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HAVANA — Two days before the opening of migration talks between Cuba and the United States, which have been paralyzed for four years, a high-ranking Cuban official lamented Washington’s “incoherent” and “differentiated” migration policies, and exhorted Washington to comply with current agreements.

The migration meeting will take place amid a dramatic increase in arrivals of Cubans at the southern border of the United States.

“We are noticing, and now much more these days, that there is a differentiated and incoherent approach by the United States toward the migratory issue,” Deputy Foreign Minister Josefina Vidal told a small group of journalists on Tuesday.

The U.S. is financially helping “many countries in the region in order to reactivate their economies, to help them create jobs,” including supporting health and education projects, said Vidal. Washington’s policy is exactly the opposite with Cuba, where it is applying “maximum pressure to the economic order and through coercive measures.”

Cuba’s Foreign Ministry said on Twitter that the meeting will be held in Washington Thursday and its delegation will be headed by deputy minister Carlos Fernández de Cossio.

The last of these meetings — which according to agreements between both countries must be held twice a year — took place in July 2018, under the administration of then President Donald Trump.

Trump ended the policy of rapprochement between both nations that his predecessor, Barack Obama, had begun.

Trump increased sanctions against the Caribbean island, from the cancellation of permits to send remittances or cruise ships, to penalties for companies from third countries that operate in Cuba, to limitation of flights and punishment of oil tankers bound for Cuba.

These measures and the pandemic contributed to an economic crisis in Cuba, with shortages of basic products, power outages and the respective queues and rationing.

Trump withdrew embassy staff in 2017. Thousands of people were left with incomplete family reunification processes or were prevented from traveling unless they carried out visa procedures through Guyana. U.S. President Joe Biden did not relax the tough measures, despite his campaign promises.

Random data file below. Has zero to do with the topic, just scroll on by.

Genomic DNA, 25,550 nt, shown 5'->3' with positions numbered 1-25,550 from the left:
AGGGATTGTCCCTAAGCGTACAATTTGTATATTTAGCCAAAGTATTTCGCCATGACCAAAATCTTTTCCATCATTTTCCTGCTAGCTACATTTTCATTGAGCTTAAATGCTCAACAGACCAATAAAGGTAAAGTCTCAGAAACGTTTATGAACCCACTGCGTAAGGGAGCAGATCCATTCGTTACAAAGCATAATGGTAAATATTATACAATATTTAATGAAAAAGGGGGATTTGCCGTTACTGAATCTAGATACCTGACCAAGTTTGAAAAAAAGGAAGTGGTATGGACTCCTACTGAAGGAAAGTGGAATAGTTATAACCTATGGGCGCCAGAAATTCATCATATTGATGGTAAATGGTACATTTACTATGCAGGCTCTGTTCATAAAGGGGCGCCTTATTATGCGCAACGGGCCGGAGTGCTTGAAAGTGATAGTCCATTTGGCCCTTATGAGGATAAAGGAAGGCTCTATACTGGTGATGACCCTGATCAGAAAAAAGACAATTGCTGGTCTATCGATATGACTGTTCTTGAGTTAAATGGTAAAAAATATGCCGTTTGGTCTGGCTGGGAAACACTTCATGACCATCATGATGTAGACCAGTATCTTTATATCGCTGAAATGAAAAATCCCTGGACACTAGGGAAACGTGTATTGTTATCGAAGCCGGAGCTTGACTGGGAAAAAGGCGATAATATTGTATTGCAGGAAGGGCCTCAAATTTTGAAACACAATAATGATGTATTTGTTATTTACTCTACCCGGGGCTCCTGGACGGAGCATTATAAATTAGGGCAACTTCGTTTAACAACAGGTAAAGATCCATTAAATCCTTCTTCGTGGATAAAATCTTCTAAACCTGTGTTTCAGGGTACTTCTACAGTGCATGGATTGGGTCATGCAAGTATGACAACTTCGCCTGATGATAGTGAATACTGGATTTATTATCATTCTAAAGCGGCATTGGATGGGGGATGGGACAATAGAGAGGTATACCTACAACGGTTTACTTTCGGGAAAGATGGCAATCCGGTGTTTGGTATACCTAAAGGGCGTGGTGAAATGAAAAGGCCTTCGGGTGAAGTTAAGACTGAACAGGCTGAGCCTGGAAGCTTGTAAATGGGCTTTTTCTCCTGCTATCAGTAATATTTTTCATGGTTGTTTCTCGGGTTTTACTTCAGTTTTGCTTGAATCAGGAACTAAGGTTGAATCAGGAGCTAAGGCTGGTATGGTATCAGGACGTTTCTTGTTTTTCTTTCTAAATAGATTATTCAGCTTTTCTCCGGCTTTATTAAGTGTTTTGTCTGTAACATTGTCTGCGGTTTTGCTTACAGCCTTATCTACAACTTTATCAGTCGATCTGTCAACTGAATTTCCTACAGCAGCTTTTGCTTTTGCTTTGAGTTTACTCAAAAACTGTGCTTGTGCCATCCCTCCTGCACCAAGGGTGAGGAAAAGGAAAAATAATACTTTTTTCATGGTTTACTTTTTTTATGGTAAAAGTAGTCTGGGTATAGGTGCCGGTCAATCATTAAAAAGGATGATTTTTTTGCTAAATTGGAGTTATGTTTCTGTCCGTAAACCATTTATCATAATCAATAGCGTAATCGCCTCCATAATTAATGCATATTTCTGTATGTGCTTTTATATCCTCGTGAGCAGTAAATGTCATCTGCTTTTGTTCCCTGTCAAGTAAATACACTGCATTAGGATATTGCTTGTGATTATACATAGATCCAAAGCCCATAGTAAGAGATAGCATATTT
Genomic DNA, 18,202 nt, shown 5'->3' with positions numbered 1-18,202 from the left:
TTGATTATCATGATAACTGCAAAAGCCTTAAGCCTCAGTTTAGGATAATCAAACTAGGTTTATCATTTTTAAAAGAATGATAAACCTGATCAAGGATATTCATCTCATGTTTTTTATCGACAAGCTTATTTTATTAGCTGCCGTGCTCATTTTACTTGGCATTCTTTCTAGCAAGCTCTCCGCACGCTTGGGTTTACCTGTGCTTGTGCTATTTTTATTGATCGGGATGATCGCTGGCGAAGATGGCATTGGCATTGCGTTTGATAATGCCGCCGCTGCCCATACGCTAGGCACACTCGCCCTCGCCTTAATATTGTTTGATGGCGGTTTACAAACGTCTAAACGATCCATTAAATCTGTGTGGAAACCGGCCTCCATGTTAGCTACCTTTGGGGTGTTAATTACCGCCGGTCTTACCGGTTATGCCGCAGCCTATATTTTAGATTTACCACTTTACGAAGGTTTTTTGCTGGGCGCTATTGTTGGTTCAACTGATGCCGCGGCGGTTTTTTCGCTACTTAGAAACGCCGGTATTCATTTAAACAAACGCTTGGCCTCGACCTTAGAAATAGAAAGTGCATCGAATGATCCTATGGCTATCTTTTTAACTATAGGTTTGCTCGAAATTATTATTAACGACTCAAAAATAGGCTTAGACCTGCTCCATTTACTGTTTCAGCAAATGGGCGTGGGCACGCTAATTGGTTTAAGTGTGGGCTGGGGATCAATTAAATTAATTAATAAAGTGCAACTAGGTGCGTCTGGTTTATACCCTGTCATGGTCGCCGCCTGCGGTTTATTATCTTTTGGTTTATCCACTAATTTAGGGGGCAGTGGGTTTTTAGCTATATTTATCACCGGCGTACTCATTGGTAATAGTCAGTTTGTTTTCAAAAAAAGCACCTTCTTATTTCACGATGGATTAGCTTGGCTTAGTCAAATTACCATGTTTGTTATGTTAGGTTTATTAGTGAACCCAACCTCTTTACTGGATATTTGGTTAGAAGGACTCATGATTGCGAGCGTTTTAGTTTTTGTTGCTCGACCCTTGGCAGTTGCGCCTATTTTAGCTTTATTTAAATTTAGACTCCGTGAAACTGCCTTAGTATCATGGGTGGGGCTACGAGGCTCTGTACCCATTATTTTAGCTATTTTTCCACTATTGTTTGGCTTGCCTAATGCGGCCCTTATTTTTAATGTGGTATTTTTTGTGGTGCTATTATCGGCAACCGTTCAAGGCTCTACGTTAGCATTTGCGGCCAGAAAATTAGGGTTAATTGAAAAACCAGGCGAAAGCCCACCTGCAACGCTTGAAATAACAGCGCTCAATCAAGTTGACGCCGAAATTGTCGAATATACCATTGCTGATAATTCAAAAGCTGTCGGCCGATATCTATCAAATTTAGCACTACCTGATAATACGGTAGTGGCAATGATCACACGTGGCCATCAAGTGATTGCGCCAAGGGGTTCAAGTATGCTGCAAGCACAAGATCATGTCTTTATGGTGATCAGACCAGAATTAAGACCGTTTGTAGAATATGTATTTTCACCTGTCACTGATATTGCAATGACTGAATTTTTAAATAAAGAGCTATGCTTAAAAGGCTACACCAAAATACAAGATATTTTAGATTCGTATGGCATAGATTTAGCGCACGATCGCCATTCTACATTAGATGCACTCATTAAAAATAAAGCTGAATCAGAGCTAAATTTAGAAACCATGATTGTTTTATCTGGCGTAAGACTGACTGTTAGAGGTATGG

“We do not see any justification for not giving all visas to Cuban emigrants in Havana and forcing the majority of Cubans to travel (to Guyana), with the costs that this implies,” added Vidal, who was the head of negotiations for the historic rapprochement with the U.S. in 2014. The talks concluded with the reopening of diplomatic offices and Obama’s trip to the island.

According to U.S. Customs and Border Protection, in the last six months Cubans were stopped 79,800 times at the southern U.S. border, a little more than double that number seen in the entire 2021 fiscal year and five times more than in 2020.

On Tuesday, Vidal presented a gloomy picture. Cuban authorities have said that in the last five years Washington has failed to comply with the part of a bilateral agreement that establishes the delivery of 20,000 visas per year.

Sea crossings have also increased, either in rustic boats or at the hands of traffickers. From October to date, the U.S. Coast Guard intercepted 1,257 Cubans, compared with 838 in 2021.

As the figures stand, the number of departures is higher than during the so-called “rafter crisis” of 1994 when some 30,000 people arrived through the Straits of Florida and half of those who did so in the Mariel exodus in 1980, when some 124,000 Cubans left.

Vidal said there is a “historical regularity” with how these dramatic migratory peaks occur when the U.S. fails to comply with agreements, increases sanctions or puts obstacles to a more or less normal processing of visas.

Furthermore, “the United States is exerting pressure on countries in the region to establish specific requirements for Cubans in transit, which creates additional obstacles,” she said.

Vidal refused to reveal the agenda Cuba will bring to the talks, but indicated that this issue will be among those mentioned.

In recent months, Panama and Costa Rica announced that they would require transit visas from Cubans, a different position of Nicaragua — an ally of Cuba — which lifted this requirement and since November became the new point of departure of Cubans heading to the United States.

Cuba has held migratory talks with countries such as Canada, Belize, and less than a month ago with Mexico, which is seeing more Cubans at its borders.

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